By: Amy Rosenthal, My Pet’s Brace Practitioner
The Patient: Tonka, a 137-pound 7-year-old Saint Bernard with a Cranial Cruciate Ligament (CCL) tear in his right rear leg.
Case of Interest: We have fabricated braces for over 180 breeds of dogs, from Pitbulls and Retrievers to Afghans and Greyhounds. Tonka is definitely a dog that we do not see every day. Tonka is a Saint Bernard and is one of the larger dogs that has walked through our doors. Tonka presented with a CCL tear of his right hind leg. A drug-resistant bacterial infection was present in his leg before the tear so Tonka was not a candidate for surgery. A stifle brace was fabricated with special heavy-duty aluminum joints to handle the increased stress of a larger dog while preventing the tibial thrust that is associated with a CCL injury.
Diagnostic History: In August of 2017, Tonka slipped on the stairs and proceeded to limp on his left rear leg. He was seen by a veterinarian and was diagnosed with a tear of his right CCL.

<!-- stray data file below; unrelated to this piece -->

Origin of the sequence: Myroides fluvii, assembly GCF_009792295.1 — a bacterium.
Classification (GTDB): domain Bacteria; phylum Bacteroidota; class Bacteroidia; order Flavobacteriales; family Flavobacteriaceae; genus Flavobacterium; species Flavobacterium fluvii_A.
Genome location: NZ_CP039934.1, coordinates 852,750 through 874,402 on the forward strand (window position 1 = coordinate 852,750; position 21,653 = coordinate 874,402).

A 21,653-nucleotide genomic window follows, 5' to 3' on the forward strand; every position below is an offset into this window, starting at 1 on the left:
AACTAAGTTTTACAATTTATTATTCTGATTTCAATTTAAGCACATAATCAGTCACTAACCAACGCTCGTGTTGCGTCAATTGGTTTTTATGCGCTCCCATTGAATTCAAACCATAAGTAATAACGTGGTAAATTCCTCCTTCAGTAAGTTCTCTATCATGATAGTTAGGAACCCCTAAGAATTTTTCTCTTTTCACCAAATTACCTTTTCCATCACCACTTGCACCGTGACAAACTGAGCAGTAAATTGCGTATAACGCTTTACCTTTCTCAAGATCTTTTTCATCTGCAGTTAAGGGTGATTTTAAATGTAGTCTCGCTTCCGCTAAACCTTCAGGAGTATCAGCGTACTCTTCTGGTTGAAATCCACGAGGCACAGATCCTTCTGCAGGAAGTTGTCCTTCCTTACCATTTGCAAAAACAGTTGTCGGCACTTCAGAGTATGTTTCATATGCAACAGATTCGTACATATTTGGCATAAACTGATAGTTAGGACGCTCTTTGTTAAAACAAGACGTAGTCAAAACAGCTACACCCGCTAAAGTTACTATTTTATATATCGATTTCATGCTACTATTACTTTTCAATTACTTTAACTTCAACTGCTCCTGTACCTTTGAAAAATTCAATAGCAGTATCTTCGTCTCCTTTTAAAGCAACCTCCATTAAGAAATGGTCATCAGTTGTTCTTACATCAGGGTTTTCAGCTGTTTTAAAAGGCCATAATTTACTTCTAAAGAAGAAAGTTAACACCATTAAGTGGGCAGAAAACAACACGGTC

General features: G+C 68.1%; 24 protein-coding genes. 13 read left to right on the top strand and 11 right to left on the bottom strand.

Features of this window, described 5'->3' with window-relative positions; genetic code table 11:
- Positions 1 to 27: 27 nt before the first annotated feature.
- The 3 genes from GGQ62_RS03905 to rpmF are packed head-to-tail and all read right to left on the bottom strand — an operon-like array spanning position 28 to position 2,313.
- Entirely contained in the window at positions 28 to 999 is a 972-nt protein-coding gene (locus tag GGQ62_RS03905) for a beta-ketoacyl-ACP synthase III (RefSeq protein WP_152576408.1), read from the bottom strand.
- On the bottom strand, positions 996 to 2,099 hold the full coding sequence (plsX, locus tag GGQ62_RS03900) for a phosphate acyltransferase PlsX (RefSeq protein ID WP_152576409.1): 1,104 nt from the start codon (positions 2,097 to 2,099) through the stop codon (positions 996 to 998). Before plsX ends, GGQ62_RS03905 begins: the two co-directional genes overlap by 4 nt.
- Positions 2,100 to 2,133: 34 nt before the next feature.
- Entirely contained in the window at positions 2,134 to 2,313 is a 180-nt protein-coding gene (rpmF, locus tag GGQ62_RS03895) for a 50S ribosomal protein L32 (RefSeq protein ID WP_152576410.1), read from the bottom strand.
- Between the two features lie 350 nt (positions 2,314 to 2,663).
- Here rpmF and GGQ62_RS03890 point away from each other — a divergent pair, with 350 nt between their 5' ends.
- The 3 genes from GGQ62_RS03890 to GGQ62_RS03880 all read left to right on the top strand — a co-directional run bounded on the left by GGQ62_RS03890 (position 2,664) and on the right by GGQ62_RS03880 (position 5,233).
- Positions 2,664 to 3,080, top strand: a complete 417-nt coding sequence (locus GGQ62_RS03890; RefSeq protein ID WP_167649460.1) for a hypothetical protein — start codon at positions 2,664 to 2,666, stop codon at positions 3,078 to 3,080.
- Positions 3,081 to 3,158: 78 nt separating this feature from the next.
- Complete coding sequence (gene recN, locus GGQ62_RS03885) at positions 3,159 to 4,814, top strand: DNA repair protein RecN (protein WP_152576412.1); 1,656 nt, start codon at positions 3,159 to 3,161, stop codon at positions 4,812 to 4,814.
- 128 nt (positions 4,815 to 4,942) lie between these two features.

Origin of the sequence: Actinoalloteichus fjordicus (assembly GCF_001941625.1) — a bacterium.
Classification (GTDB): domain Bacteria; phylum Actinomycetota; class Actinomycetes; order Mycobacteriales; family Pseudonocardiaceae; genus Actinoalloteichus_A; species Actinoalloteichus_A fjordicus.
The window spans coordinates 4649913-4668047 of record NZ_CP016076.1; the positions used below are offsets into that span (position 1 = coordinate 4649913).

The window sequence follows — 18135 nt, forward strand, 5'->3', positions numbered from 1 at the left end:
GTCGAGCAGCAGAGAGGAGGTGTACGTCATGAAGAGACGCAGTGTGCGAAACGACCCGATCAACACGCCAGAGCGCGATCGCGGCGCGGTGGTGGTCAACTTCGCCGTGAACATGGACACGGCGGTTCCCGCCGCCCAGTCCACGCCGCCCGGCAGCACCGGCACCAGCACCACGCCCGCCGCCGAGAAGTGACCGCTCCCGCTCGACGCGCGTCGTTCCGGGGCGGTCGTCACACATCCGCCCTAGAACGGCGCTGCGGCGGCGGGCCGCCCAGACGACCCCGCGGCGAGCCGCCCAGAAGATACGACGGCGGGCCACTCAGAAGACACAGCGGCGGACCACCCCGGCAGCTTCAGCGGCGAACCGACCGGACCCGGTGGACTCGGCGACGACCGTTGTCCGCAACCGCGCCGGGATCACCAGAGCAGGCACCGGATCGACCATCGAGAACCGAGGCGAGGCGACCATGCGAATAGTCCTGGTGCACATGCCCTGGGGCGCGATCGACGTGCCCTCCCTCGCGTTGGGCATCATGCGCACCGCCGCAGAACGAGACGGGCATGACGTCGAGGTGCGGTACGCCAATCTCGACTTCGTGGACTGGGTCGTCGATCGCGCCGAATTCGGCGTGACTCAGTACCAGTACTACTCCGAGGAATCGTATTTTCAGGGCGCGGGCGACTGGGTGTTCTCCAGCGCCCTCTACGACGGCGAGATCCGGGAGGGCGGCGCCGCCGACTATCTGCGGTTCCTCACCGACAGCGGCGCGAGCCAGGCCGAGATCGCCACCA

Tonka presented to our clinic for a stifle brace for his right rear leg for support and to aid in the healing of the rupture. The brace resists the anterior drawer motion associated with a CCL injury. Excessive drawer motion puts stress on the newly growing scar tissue. An evaluation of Tonka’s body condition and lifestyle was performed and it was determined that he would benefit from a right rear stifle brace. An accurate cast was taken of the leg from hip to hock. A brace was made using the cast. Due to his height, weight, and activity level, the brace was made with heavy-duty aluminum joints. A week after the evaluation, Tonka was fitted with his brace.
Tonka was given a restricted exercise regimen, which included no running or dog and ball playing. Stairs were limited to 1 to 4 and if more than 4 were required then some help in the form of a sling under the hips was suggested. Leashed walks were encouraged but limited to 2 or 3 walks a day at around 10 to 15 minutes each walk. This limited exercise regimen was only required for the initial 3 to 4 months to allow time for healing. Afterward, he could be gradually allowed to do more strenuous activities such as stairs and running.
Follow-Ups: Tonka was seen at 1 month, 2 months, and 4 months post-delivery. Tonka had taken well to the brace and was happy and moving better. The limp disappeared and the atrophied muscle mass was regained. Adjustments were made to the brace and straps replaced as needed. Tonka has since been weaned off the brace but does continue to wear it only during hikes or longer walks.